A watch you can,t see what the time is

This could start a new craze.


(Poem by John S, 92, stroke survivor)

Jacob Levenstein successfully defends DPhil

Wonderful news and many congratulations to Jacob Levenstein who has now successfully passed his PhD Viva. Even though it was on videocall in these times of COVID, Jacob kindly sent this wonderful Oxford SubFusc picture to share with you.

Jacob’s thesis was entitled. “Neurochemical and Structural Brain Imaging of Human Motor Control in Health and Post-Stroke” supervised by Profs Charlie Stagg and Nele Demeyere.  The viva examination was conducted with Prof Holly Bridge (internal examiner) and Prof Paul Mullins (Bangor University).


New paper presenting our digital Multiple Errands Test

Many stroke survivors have difficulties with complex thinking tasks following their stroke, with around 80% of survivors showing some form of this. Any problems in any or all of these complex abilities, such as planning, organisation, stopping actions or swapping actions can make it difficult to do many tasks of everyday life, affecting people’s independence and enjoyment of life. Tests that assess these complex mental abilities are typically quite abstract, involving connecting shapes, or finding patterns. These kind of tests also commonly miss those survivors who do well in a structured environment, like a lab or hospital, but have difficulties when having to organise their days or behaviour when distractions and interruptions are more common. The Oxford Digital Multiple Errands Test (OxMET) is a short to administer but powerful new test that uses a shopping scenario, more like the everyday real life complex situations, in an engaging and friendly way, without intimidating and abstract contexts.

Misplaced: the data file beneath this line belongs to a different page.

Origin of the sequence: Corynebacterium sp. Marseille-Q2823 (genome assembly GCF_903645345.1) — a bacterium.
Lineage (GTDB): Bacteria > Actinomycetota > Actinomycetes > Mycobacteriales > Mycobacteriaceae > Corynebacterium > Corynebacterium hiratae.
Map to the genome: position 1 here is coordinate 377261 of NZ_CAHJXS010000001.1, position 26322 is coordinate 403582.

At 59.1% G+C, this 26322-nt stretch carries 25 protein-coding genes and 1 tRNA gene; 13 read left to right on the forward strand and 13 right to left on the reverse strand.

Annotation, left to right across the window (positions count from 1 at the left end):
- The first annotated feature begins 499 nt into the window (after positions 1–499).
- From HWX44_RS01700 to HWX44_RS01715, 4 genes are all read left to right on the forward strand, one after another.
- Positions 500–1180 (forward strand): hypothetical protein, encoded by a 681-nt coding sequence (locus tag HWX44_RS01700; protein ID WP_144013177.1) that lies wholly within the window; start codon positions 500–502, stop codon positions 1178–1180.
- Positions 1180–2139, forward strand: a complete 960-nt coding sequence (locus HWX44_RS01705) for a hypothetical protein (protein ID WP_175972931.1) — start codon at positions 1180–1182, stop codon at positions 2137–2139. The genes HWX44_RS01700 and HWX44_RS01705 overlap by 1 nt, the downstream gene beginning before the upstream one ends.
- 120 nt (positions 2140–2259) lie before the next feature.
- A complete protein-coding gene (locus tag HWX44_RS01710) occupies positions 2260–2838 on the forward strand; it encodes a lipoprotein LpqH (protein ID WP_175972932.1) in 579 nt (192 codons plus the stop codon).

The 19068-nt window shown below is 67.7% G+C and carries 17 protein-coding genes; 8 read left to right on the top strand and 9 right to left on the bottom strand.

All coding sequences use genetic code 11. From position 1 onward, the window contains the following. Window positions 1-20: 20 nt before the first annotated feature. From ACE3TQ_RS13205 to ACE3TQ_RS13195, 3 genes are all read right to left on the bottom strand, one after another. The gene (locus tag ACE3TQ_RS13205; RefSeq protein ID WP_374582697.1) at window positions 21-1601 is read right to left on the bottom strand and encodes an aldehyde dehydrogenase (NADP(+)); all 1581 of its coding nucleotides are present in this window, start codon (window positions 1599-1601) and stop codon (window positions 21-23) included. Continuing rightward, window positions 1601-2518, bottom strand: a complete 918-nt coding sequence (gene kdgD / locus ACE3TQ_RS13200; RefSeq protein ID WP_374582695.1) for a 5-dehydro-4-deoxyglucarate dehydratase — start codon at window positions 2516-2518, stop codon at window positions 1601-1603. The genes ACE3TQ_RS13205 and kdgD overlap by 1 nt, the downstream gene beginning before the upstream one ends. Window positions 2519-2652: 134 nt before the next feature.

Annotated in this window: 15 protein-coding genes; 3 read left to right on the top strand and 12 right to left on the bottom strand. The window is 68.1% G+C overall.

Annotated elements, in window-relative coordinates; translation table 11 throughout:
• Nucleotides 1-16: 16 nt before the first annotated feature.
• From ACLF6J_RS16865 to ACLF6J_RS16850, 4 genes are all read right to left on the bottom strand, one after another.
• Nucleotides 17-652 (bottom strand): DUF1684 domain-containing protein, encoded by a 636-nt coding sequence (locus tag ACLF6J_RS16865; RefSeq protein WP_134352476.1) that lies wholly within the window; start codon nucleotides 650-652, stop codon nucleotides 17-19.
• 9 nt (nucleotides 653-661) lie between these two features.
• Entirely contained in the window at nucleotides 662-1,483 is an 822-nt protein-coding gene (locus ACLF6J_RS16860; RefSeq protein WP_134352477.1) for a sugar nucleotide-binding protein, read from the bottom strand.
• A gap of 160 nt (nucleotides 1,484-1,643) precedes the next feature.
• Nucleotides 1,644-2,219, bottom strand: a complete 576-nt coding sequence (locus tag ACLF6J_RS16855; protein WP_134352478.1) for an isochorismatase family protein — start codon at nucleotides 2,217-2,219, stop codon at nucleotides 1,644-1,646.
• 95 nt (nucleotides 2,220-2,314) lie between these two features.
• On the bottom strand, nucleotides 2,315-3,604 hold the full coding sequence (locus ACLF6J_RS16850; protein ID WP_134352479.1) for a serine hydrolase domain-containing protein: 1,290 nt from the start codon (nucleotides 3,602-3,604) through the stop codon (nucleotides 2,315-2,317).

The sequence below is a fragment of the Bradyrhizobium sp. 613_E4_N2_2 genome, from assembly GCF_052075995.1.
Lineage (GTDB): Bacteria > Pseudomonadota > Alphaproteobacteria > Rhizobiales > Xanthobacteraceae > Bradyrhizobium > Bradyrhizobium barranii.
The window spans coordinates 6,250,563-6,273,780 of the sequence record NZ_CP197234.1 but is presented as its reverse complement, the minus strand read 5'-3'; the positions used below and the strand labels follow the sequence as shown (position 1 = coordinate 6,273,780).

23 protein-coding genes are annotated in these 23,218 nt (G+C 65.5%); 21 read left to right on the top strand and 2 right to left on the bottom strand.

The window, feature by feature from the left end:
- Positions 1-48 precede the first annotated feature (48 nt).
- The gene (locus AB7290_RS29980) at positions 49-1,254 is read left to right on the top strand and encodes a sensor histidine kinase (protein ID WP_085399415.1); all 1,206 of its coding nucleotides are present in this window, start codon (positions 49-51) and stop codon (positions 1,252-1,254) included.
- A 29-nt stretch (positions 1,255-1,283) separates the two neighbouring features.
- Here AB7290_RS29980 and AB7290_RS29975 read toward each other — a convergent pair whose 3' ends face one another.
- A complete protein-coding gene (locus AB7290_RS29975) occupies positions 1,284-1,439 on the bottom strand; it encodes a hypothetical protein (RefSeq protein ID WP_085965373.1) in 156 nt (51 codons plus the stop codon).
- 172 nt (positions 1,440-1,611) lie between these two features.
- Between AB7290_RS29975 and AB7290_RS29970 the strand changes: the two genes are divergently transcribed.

This simple test is based around a common shopping scenario where an individual has 6 items to buy and 2 questions to answer. The trick is that there are rules to follow when completing the task that trips people up. Performance on this relatively simple task can reveal  a person’s ability to manage complex tasks. Further research will investigate whether this test done before a home-discharge can be helpful to understand how well people will cope independently once home, and what levels of support to put in place


paper reference:

Sam S. Webb, Anders Jespersen, Evangeline G. Chiu, Francesca Payne, Romina Basting, Mihaela D. Duta & Nele Demeyere (2021) The Oxford digital multiple errands test (OxMET): Validation of a simplified computer tablet based multiple errands test, Neuropsychological Rehabilitation, DOI: 10.1080/09602011.2020.1862679




New paper out on Visual Perception Screening

Up to three quarters of people have visual perception problems after stroke. These problems can be difficulties with recognising objects, faces, shapes or with reading. Unfortunately, only 20% of these problems are discovered in routine clinical practice. This means many stroke survivors and their families do not get support in understanding and managing their visual perception problems. A first step to improving the diagnosis of visual perception problems after stroke is to better understand the current clinical practice and the challenges that clinicians face in making a diagnosis. We interviewed 25 clinicians involved in visual perception screening after stroke. We asked them how they currently screen for visual perceptual difficulties, what they find challenging, and what they would recommend to improve services. They told us visual perception was difficult to understand. For many it was unclear how it differed from sensory vision and visual inattention (or hemispatial neglect). They told us the biggest challenges were a lack of time and training. Many of the existing assessments were not suitable for stroke survivors with communication difficulties or with difficulties concentrating for more than 10 minutes. To improve services, they recommend:

1) More training and awareness

2) Quick and practical assessment tools

3) Good local relationships between orthoptists and occupational therapists